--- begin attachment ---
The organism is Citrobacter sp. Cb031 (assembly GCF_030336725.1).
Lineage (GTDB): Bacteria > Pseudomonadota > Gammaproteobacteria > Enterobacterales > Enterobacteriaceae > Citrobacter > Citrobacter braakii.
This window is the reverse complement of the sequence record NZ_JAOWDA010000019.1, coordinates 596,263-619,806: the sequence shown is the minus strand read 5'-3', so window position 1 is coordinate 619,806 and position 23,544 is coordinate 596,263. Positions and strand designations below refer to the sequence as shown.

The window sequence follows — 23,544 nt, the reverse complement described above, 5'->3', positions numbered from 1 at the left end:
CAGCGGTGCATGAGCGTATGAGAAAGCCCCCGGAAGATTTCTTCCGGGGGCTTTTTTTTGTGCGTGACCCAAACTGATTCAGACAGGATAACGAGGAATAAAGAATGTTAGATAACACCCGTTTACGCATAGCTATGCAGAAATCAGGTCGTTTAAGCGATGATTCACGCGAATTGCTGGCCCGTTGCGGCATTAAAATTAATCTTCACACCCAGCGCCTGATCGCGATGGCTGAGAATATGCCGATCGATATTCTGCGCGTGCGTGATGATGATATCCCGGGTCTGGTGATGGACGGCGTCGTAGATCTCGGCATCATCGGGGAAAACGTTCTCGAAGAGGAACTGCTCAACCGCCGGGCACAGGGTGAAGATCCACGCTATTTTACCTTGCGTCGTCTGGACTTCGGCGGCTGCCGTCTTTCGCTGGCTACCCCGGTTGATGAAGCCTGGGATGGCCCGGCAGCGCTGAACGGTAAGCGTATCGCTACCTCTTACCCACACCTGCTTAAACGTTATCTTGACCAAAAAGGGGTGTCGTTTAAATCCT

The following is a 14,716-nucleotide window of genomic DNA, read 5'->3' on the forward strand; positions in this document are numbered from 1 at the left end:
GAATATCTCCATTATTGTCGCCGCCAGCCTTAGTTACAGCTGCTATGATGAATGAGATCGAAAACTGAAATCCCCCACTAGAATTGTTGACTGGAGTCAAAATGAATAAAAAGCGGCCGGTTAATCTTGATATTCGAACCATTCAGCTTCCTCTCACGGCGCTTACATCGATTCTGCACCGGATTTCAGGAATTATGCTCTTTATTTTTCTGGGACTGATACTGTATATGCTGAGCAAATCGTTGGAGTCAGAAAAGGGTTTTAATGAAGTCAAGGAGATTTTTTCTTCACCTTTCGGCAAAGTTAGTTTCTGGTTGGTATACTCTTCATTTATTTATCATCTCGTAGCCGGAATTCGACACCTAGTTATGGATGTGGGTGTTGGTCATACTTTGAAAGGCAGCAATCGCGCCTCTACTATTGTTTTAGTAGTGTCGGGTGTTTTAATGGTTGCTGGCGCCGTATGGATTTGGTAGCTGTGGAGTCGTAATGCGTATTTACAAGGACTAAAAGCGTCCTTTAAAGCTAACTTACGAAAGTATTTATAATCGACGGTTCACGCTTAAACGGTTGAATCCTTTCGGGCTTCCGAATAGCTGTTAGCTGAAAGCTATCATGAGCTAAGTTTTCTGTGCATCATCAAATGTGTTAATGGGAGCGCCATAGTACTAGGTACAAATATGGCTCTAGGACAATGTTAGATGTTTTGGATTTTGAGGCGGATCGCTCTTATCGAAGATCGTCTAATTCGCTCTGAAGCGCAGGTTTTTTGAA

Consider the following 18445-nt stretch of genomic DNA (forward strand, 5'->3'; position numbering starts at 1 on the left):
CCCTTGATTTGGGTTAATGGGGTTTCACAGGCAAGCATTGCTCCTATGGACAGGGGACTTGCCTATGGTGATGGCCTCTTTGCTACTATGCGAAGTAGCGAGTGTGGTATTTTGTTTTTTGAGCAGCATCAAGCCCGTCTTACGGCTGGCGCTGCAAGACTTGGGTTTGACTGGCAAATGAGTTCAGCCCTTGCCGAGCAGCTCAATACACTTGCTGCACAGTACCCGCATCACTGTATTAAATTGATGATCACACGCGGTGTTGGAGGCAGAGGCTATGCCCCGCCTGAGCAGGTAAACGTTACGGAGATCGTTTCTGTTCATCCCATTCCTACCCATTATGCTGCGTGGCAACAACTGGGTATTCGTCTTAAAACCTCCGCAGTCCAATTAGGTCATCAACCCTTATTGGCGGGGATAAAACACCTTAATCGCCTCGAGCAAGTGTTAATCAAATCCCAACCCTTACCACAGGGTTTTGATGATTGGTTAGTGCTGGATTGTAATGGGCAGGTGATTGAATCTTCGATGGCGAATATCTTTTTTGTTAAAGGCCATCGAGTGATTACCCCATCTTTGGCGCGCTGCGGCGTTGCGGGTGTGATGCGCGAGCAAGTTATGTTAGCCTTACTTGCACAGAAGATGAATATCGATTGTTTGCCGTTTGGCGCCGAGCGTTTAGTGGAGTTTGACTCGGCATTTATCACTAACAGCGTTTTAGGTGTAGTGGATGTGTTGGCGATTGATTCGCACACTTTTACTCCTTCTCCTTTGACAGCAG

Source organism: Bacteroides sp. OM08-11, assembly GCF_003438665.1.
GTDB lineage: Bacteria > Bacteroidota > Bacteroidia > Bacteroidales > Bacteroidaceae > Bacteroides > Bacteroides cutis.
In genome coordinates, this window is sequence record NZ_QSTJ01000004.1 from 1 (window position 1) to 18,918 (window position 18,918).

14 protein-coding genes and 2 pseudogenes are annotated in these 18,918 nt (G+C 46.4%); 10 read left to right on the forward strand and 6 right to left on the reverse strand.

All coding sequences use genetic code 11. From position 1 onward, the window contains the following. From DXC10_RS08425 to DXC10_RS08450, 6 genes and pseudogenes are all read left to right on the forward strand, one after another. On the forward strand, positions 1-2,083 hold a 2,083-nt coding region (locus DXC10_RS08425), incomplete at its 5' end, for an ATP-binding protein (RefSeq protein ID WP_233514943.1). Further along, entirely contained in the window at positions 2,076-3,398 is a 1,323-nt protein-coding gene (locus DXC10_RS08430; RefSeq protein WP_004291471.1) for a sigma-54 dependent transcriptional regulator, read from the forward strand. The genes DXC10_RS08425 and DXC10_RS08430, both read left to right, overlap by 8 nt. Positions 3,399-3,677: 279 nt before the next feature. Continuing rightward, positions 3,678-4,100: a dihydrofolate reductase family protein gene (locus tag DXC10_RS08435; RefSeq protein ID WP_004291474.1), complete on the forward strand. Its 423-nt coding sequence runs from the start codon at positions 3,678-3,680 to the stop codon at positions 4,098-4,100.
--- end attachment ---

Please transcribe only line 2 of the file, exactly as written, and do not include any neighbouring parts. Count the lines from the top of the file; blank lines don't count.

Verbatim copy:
Lineage (GTDB): Bacteria > Pseudomonadota > Gammaproteobacteria > Enterobacterales > Enterobacteriaceae > Citrobacter > Citrobacter braakii.